The moody but genial road movie “The Taiwan Oyster” opens with a death by misadventure. Jed (Will Mounger) believes he can jump between two buildings, only to discover otherwise with lethal results. His passing prompts two friends — Simon (Billy Harvey) and Darin (Jeff Palmiotti) — to give their fellow countryman, an orphan, a proper burial.
Set to be cremated by the authorities, the guys steal the corpse and place him in a chest on a truck that they routinely fill with ice. They get some unexpected cooperation from morgue employee Nikita (Leonora Lim), who impulsively decides to accompany them on their mission. The trio then travel through the gorgeous Taiwanese countryside looking for a suitable place to bury Jed, where they will play the song “Lost Highway” as per the deceased’s written wishes. As they visit a tea plantation, a temple, and a bar — where they get into a scuffle in with some gangsters — romance develops between Simon and Nikita, and truths are eventually revealed.
The plot of “The Taiwan Oyster” may be formulaic, but the film, co-written and directed by Mark Jarrett, is buoyed by infectious performances by the two leads. The guys share an easygoing camaraderie that ingratiates them to viewers even if they are a standard issue movie odd couple. Simon is the passive, indecisive one: He’s secretly mulling over a job offer that would return him to the States. Unmotivated to produce a magazine with Darin, Simon drinks instead of writes, longs for a girlfriend, and seems to be putting off growing up or moving forward. In contrast, Darin is impassioned and reckless, a good time good old boy who cuts the sleeves of his shirts (to look like Bruce Springsteen) and charms almost everyone he meets. In one scene, Darin eats blood cake, which prompts Simon to ask if the appeal is the blood or the cake.
Over the course of the film, these affable friends talk about accepting mortality, and consider their (in)significance on earth and in life. They wax philosophically about freedom and choice and the efforts to find tranquility. But they also frequently smoke dope and drink themselves comatose. They fight and test the strength of their friendship, and they discover more about themselves and each other in the process.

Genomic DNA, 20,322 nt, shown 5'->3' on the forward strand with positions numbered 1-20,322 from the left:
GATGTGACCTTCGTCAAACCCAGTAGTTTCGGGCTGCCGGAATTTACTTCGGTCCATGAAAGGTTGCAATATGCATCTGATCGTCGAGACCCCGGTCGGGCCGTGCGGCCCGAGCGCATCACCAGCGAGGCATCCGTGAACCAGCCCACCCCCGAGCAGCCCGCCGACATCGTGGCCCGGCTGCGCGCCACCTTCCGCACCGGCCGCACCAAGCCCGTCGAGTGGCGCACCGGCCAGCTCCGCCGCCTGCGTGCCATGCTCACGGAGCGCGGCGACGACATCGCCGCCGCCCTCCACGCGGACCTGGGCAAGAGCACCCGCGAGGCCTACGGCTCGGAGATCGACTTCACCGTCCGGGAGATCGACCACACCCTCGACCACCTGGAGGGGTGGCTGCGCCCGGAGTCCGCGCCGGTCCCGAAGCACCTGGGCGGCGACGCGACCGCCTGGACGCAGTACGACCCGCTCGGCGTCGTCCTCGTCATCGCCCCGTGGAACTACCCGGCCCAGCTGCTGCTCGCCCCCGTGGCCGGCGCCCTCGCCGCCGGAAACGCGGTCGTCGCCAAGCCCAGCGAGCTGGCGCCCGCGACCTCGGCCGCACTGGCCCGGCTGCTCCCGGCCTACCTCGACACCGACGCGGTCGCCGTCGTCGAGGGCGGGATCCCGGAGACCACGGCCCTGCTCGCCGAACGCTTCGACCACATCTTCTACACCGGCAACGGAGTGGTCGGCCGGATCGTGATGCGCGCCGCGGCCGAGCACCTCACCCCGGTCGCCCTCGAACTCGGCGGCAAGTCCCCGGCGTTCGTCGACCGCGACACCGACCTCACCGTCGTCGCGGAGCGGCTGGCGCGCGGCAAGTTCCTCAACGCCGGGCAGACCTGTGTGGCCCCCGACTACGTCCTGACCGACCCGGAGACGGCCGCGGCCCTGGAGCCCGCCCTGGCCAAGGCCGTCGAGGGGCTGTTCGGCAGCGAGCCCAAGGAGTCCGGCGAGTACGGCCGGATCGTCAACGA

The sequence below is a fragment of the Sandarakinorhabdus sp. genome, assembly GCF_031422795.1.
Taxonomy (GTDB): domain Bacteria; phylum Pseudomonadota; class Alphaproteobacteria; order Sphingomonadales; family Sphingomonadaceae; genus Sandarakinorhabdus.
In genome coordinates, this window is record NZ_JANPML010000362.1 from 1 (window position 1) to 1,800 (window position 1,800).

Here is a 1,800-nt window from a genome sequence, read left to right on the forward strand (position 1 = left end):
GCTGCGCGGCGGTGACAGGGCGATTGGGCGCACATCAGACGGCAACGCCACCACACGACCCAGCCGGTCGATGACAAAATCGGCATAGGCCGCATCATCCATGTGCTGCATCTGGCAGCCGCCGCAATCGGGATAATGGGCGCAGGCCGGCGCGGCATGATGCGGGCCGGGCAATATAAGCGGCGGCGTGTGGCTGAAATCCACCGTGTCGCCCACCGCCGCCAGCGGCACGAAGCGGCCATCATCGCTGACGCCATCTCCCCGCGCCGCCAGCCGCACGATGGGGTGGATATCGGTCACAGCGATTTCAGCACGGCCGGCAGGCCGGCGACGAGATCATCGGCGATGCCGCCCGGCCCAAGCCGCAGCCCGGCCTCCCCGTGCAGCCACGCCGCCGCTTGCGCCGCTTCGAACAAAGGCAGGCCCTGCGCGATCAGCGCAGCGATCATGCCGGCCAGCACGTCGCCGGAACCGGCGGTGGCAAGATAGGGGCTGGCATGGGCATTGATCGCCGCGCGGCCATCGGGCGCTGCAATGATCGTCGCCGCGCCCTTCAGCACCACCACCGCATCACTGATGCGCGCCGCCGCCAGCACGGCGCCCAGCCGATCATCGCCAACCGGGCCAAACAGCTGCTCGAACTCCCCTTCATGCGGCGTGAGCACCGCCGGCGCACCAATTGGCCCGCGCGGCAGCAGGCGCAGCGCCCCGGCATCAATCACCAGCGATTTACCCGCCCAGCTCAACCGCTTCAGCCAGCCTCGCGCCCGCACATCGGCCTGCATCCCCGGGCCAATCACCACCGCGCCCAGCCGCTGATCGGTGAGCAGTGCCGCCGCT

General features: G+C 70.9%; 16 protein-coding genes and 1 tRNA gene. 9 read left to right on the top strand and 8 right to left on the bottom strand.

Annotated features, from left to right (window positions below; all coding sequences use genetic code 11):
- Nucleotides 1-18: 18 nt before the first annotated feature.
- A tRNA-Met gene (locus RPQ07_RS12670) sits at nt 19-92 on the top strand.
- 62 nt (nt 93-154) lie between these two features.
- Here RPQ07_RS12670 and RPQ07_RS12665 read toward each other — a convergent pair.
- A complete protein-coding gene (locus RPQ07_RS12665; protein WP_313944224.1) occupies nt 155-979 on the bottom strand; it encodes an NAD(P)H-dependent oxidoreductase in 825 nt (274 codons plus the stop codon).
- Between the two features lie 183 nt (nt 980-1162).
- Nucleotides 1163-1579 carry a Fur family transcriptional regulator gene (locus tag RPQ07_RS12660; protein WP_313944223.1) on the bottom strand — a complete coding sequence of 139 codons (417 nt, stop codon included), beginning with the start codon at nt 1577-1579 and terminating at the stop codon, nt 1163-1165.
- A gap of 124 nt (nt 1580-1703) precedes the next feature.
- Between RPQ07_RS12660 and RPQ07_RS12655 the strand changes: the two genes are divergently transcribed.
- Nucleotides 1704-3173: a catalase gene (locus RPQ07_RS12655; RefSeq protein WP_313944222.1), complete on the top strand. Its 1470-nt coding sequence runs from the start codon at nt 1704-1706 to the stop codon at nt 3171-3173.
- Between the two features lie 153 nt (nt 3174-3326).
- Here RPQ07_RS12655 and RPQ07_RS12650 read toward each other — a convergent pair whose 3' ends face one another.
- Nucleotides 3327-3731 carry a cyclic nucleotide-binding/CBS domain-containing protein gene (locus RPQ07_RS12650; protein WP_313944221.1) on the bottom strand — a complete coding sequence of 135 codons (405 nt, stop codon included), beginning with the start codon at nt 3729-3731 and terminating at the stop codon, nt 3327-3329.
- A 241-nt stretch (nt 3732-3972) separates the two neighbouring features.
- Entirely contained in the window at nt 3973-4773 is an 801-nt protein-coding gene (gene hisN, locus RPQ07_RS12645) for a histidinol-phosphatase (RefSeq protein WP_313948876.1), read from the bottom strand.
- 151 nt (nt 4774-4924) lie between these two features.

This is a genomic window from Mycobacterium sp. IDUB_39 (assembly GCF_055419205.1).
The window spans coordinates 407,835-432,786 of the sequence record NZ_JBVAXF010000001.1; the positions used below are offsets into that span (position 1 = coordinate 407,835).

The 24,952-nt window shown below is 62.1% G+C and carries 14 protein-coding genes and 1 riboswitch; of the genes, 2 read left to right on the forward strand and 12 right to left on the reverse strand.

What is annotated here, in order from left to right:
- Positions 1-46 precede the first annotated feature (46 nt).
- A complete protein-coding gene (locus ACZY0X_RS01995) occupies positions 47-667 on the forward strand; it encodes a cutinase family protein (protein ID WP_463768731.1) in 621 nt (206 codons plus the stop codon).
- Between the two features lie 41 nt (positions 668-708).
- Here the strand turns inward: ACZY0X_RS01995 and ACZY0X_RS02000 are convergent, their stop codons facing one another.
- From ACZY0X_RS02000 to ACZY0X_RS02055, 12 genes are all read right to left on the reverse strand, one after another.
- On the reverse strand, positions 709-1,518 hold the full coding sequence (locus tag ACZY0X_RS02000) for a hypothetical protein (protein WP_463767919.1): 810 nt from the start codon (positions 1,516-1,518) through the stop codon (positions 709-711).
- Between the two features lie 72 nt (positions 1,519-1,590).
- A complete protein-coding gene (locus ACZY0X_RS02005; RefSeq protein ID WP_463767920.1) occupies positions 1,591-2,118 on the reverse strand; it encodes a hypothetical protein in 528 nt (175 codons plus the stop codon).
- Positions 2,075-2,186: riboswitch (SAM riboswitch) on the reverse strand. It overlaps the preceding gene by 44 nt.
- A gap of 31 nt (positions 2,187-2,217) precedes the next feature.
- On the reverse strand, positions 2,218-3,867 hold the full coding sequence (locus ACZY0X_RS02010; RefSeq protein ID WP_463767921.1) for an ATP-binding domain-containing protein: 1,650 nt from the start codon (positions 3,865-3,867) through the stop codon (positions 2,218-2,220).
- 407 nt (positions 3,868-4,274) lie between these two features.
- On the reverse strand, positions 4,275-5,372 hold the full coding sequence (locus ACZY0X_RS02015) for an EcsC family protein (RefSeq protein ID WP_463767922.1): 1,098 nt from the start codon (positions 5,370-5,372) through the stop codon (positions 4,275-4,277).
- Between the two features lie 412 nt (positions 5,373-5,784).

“The Taiwan Oyster” offers nothing particularly new here, and Jarrett relies too much on creating montages — as when Nikita and Darin go for a swim as Simon sits on the shore — that fail to explain more about the characters or move the story forward. In addition, the film waits until the last reel to develop any real dramatic tension. By the time the characters truly express themselves, their revelations feel like a contrivance.
However, the film’s setting is original and authentic, and it compensates for the familiarity of the story. Viewers can practically smell the food stalls where chicken strips are grilled on a stick, or feel the grit of the ticky-tacky bars. A scene that unfolds at Nikita’s family’s house, where her uncles coerce the Americans to drink some strange liquor, has an almost documentary-like realism. Moreover, some episodes in the countryside have a slightly otherworldly quality to them. These moments imbue the film with a romanticism that underscores the unmoored characters’ wanderlust.
The point of “The Taiwan Oyster” is how the three protagonists process their experiences on this journey in particular and in life in general. Simon mopes about Jed’s death, while Darin tells him to embrace life, and reassures him that their friend made up his mind to jump. Nikita considers her actions about leaving her job, although her character is mostly underdeveloped. These friends all use the ritual of the burial as a pivot point for confronting their futures.
It would be difficult to care about the characters were it not for the engaging performances. Harvey plays his glum role well, giving viewers an identification point that helps maintain interest in the story. Palmiotti is a standout as the film’s wild card; his manic antics are amusing even when he gets in over his head. And Lim adds an element of grace that nicely balances out her two traveling companions. As a whole, “The Taiwan Oyster” manages to be consistently engaging despite its flaws.
Criticwire grade: B-
Editor’s note: “The Taiwain Oyster” is distributed by SnagFilms, Indiewire’s parent company.